Mark Harris during batting practice Tuesday at Nationals Park. (Alex Brandon/Associated Press)

While he sailed around the world serving his country as a weapons officer in the Navy, Mitch Harris always knew his goal was to play major league baseball. The St. Louis Cardinals drafted the star right-handed pitcher out of the Naval Academy in the 13th round of the 2008 draft and knew he would have to complete his military commitment before he could join their organization.

Harris finally did in 2013 and was invited to big league spring training this year. He impressed the Cardinals with his low-to-mid 90s fastball and split-finger pitch. And finally, on Monday night, Class AAA Memphis Manager Mike Shildt called Harris down into the hotel lobby where the team was staying to deliver the news he had been waiting to hear all his life.

“He just said, ‘You know those days you wondered on the ship if you’d ever make it, all the hard work? What was your end goal?’ ” Harris recalled Tuesday afternoon, before facing the Nationals in D.C. “I said it was to make it to the big leagues. And he said, ‘Well, congratulations, you did it.’ It meant a lot. It’s nice to finally say that the dream has begun to come true.”

Harris isn’t a typical major league rookie. His path to this point wasn’t normal. He is 29. He spent five years in the Navy stationed in Norfolk, Va. He reached the rank of lieutenant. He went on three deployments. With the U.S.S. Ponce, he went to the Persian Gulf twice, and with the U.S.S. Carr, Harris went to Russia on a diplomatic mission and then to South America on a drug operation. Military life is active but not enough for a pitcher. The flight deck on the U.S.S. Carr wasn’t big enough for Harris to play catch to keep his arm in shape, though the U.S.S. Ponce worked.

“I threw on the flight deck when we could, depending on how the seas were, but it wasn’t often,” Harris said. “Depending on what type of operations we were doing, or if I had watch, if I could do it or not. So we would if we had the opportunity.”

His throwing partner? The cook on the ship who was from the Dominican Republic and grew up around baseball.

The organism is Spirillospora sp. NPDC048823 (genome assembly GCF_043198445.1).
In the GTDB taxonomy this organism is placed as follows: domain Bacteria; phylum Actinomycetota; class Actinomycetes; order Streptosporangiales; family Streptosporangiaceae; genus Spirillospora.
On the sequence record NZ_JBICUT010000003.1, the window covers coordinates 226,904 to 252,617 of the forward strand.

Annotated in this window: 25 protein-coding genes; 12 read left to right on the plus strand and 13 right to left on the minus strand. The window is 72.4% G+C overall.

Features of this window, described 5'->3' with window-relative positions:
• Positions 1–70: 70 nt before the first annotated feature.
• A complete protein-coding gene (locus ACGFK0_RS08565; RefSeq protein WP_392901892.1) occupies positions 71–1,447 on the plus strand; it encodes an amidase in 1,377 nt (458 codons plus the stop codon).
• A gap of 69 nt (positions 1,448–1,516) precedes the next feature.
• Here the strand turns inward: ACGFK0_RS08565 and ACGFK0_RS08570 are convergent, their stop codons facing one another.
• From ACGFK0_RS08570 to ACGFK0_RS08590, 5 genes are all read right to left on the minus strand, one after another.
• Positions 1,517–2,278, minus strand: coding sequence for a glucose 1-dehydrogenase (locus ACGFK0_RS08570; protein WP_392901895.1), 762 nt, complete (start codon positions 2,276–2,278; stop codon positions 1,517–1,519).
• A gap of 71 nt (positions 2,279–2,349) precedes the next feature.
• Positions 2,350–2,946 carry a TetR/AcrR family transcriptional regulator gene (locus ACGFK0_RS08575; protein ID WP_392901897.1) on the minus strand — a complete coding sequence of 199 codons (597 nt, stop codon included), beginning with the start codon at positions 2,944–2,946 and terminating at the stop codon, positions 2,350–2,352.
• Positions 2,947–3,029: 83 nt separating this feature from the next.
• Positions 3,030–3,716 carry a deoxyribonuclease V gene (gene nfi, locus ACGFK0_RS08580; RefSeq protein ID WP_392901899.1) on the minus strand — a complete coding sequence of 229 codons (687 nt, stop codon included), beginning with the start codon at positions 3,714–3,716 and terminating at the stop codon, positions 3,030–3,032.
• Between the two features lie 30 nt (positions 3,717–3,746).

“He was about the only person I truly trusted to throw with, because I was scared I’d hurt anybody else,” Harris said with a laugh.

After he served his five years in the Navy, Harris joined the Cardinals. He started at low-A State College at 27 and moved his way up Memphis, which he reached in earnest this season. He wanted to earn his way to the majors and he did his best work in spring training. He had logged only 3 2/3 innings at Memphis this season when the Cardinals had a roster spot open up. Outfielder Peter Bourjos was placed on three-day paternity leave and the Cardinals called up Harris, only fittingly, before their series in Washington.

“It’s a fantastic story,” Nationals Manager Matt Williams said.

When in the academy, Harris said he went to games at RFK Stadium but never Nationals Park. He has received about 20 ticket requests from friends but most are already Nationals fans that live in the area and had their own tickets. His parents made it to Washington on Tuesday morning.

“I think one of the more special things: I sent a text over to my first [commanding officer], my first ship,” Harris said. “He’s actually stationed now in the Pentagon. His office overlooks the ballpark. He’s going to be here [Tuesday night]. There’s a bunch of guys I went to school with, people who are still in the area. So, yeah, it definitely means a lot to me to do it here in our capital.”

Harris is still in the Naval reserves, attached to U.S. Southern Command. He is in a special program that allows him to fulfill his obligations all together in a four- to six-week period during the offseason. It is easier to accommodate his baseball dream now, but during active duty is was harder to see this becoming a reality.

“There were times when I doubted it,” he said. “But I think the toughest part is when you have a dream, if you tell yourself you’re not going to be able to do it, you’re setting yourself up for failure. So I told myself the whole time that there was going to be a time where I was going to get a chance to do this. So I tried to make sure the whole time to tell myself that this was going to happen. And that was the best way to go about it. I’m human. There’s definitely days where I thought there’s no shot, no chance I was going to do this. But here we are.”

When Harris appears in a game, he will become the first Naval Academy graduate to do so since Nemo Gaines, who threw 4 2/3 innings for the 1921 Washington Senators before retiring from baseball and returning to active duty. Harris, an Ocala, Fla. native, was lightly recruited out of high school and wound up with the Navy by chance. But now that he has reached this far, he will serve as a rare example to those behind him that both a professional sports and military career are possible.

“At the Academy, you can’t recruit high-end prospects that other colleges can do,” Harris said. “Because that’s not the purpose of the Academy. But I think it means a lot to them, to be able to say this is the type of people we have come through here. We have a lot of talented athletes that sometimes are swept under the rug. They might not have the size or the talent that others have. But it shows the hard work and perseverance and attitude they instill in us there. I think it means a lot to the Academy.”